breast, while across the room The General
gave a quick, nervous laugh which he as immediately suppressed as though
fearful unnecessarily of calling attention to their presence. The other
vagabond fumbled with his hypodermic needle and the narcotic which would
quickly give his fluttering nerves the quiet they craved.
Bridge, the boy, and the girl shivered together in their soggy clothing
upon the edge of the bed, feeling now in the cold dawn the chill
discomfort of which the excitement of the earlier hours of the night had
rendered them unconscious. The youth coughed.
"You've caught cold," said Bridge, his tone almost self-reproachful, as
though he were entirely responsible for the boy's condition. "We're a
nice aggregation of mollycoddles--five of us sitting half frozen up here
with a stove on the floor below, and just because we heard a noise which
we couldn't explain and hadn't the nerve to investigate." He rose. "I'm
going down, rustle some wood and build a fire in that stove--you two
kids have got to dry those clothes of yours and get warmed up or we'll
have a couple of hospital cases on our hands."
Once again rose a chorus of pleas and objections. Oh, wouldn't he wait
until daylight? See! the dawn was even then commencing to break. They
didn't dare go down and they begged him not to leave them up there
At this Dopey Charlie spoke up. The 'hop' had commenced to assert its
dominion over his shattered nervous system instilling within him a new
courage and a feeling of utter well-being. "Go on down," said he to
Bridge. "The General an' I'll look after the kids--won't we bo?"
"Sure," assented The General; "we'll take care of 'em."
"I'll tell you what we'll do," said Bridge; "we'll leave the kids up
here and we three'll go down. They won't go, and I wouldn't leave them
up here with you two morons on a bet."
The General and Dopey Charlie didn't know what a moron was but they felt
quite certain from Bridge's tone of voice that a moron was not a nice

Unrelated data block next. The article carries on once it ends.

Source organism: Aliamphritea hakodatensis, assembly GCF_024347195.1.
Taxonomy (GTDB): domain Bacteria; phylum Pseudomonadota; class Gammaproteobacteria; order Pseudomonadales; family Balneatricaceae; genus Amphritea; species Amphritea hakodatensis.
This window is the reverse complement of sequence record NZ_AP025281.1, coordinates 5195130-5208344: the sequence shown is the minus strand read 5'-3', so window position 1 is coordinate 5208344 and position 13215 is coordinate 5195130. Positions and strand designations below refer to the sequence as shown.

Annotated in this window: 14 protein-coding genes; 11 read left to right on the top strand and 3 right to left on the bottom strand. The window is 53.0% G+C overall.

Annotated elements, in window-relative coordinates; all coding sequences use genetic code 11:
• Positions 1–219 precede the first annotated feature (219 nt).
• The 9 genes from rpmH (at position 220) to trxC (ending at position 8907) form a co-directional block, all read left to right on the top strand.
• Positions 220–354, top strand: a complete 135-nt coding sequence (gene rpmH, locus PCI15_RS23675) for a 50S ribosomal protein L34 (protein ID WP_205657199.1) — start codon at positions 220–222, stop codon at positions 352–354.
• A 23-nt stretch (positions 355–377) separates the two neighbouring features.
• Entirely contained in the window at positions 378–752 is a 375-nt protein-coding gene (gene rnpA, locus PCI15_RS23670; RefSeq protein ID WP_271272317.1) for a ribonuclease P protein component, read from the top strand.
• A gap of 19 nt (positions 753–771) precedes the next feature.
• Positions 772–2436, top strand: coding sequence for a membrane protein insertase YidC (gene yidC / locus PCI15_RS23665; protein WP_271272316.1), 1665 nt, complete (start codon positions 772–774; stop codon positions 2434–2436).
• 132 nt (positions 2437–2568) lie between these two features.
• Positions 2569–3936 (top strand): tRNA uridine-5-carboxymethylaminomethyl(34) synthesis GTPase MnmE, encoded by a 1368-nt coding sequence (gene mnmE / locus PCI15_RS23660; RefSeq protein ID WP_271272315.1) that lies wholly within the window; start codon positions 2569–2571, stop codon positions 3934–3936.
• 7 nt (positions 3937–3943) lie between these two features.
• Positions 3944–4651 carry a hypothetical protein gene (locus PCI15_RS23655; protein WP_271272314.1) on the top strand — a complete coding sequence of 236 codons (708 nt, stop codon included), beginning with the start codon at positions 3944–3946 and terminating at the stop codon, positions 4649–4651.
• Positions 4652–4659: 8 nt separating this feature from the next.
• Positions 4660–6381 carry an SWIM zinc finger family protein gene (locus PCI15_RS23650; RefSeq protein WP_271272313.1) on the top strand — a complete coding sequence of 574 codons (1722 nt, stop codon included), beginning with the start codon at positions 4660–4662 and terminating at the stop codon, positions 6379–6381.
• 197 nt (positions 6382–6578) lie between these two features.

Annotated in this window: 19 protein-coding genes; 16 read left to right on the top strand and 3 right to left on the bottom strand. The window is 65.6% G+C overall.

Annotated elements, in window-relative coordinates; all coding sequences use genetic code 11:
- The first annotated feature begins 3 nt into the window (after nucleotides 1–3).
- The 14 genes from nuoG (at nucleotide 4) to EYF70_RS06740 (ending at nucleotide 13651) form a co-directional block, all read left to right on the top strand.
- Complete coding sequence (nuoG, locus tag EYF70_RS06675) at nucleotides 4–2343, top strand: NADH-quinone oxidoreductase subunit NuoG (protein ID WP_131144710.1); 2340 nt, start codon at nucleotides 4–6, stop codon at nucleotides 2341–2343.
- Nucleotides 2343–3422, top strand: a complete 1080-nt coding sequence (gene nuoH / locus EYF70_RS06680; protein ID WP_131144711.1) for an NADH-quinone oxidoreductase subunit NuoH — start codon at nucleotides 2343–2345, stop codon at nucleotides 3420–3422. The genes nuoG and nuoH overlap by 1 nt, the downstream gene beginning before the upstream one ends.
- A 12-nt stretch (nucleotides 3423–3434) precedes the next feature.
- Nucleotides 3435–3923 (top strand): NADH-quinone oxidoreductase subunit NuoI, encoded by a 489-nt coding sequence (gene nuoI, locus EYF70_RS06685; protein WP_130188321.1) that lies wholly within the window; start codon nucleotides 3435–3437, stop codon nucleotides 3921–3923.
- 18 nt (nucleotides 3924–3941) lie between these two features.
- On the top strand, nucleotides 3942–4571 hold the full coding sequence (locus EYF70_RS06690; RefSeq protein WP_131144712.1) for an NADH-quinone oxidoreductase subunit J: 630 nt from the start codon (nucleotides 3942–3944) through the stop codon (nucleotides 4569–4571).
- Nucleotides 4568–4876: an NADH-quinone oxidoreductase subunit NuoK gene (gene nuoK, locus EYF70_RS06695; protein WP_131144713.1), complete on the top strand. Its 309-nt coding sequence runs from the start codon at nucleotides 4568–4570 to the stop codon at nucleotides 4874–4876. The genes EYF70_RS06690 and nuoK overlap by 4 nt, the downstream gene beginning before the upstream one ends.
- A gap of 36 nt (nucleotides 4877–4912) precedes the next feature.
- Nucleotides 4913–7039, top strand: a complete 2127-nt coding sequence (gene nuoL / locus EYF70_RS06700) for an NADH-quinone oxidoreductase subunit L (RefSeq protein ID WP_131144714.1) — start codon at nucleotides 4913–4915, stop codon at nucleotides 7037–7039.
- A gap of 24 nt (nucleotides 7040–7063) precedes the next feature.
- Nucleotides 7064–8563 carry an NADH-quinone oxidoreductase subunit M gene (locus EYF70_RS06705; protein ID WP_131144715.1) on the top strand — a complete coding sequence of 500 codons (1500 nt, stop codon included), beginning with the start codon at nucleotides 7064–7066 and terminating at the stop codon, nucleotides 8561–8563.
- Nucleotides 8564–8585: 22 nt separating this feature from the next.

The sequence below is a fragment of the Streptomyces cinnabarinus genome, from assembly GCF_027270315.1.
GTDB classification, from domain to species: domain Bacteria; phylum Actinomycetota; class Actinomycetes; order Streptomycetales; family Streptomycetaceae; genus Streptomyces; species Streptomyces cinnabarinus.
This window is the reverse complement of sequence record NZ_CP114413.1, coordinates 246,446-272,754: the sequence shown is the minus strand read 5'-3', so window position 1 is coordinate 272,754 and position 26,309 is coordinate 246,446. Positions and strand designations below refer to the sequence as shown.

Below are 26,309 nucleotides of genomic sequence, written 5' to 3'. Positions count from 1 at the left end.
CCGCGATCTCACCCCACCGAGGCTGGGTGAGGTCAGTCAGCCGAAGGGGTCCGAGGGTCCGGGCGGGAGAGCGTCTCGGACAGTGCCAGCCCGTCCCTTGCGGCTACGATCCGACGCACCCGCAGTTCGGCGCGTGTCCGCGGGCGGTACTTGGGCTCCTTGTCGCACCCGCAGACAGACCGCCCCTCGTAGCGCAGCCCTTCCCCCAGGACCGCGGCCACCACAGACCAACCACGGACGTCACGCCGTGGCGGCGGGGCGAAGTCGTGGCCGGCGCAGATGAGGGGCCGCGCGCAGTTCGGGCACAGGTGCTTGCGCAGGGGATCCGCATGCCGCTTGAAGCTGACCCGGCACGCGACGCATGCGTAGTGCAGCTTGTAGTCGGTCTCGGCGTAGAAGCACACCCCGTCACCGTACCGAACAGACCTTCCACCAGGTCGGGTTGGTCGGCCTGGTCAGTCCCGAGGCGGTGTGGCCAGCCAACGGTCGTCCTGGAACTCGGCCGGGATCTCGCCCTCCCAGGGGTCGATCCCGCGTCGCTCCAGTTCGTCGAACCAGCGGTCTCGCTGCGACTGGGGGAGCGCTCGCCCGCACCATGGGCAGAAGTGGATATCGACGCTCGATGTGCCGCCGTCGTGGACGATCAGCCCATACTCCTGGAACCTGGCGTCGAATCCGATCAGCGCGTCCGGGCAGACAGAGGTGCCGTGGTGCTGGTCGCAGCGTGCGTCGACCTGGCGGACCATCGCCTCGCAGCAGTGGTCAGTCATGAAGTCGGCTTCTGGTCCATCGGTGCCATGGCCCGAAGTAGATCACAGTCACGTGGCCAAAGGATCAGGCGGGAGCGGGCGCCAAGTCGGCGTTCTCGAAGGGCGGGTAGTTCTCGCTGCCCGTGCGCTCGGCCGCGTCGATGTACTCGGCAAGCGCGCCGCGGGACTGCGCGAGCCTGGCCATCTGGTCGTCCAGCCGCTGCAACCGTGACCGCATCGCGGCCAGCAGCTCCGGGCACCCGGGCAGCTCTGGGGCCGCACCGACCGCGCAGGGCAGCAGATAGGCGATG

thing, and anyway no one could have bribed them to descend into the
darkness of the lower floor with the dead man and the grisly THING that
prowled through the haunted chambers; so they flatly refused to budge an
Bridge saw in the gradually lighting sky the near approach of full
daylight; so he contented himself with making the girl and the youth
walk briskly to and fro in the hope that stimulated circulation might at
least partially overcome the menace of the damp clothing and
It was Lasky.Page 9
It'll help you remember that you ain't nothin' but a dirty damn landlubber, an' when your betters come around you'll--" But what Billy would have done in the presence of his betters remained stillborn in the mate's imagination in the face of what Billy really did do to his better as that worthy swung a sudden, vicious blow at the mucker's face.Page 20
for the work he had handled so expeditiously and so well.Page 25
No one will hinder you.Page 36
When she had recovered her equanimity she hastened to the head of the cabin companionway and called aloud for help.Page 55
It's one chance in a thousand; but it's the only one.Page 79
Again the woman knocked, this time much louder, and raised her voice as she called again upon Oda Yorimoto to come out.Page 92
"We shall not harm you," he said, "so long as you do not harm Oda Iseka; but we shall watch you always until you leave the island, and if harm befalls him then shall you never leave, for we shall kill you all.Page 95
At sight of the girl he smiled wanly, and tried to speak, but a fit of coughing flecked his lips.Page 105
His fingers released their grasp upon her arm.Page 112
" "Before YOU?" "I'm going to lose you, any way you look at it, and--and--oh, can't you see that I love you?" he blurted out, despite all his good intentions.Page 113
Barbara Harding watched him as be forded the river, and clambered up the opposite bank.Page 114
"I don't know," replied Miss Harding; "I'm just trying to help him up, Captain Norris," she laboriously explained in an effort to account for her arms about Billy's neck.Page 123
" The trail that he had passed over in fifteen hours as he had hastened to the rescue of Anthony Harding and Billy Mallory required the better part of three days now.Page 133
There was not a man in sight who could touch him, and none who had seen him fight the night before but would have staked his last dollar on him in a mill with the black champion.Page 150
" The tramp who had plumbed the depths of the creek's foot of water and two feet of soft mud was crawling ashore.Page 155
" Billy made no reply.Page 232
He comes with great caution.Page 262
Then it occurred to him that possibly the firing he and Eddie had heard earlier in the day far down among the foothills might have meant the extermination of the Americans from El Orobo.Page 265
ANTHONY HARDING was pacing back and forth the length of the veranda of the ranchhouse at El Orobo waiting for some word of hope from those who had ridden out in search of his daughter, Barbara.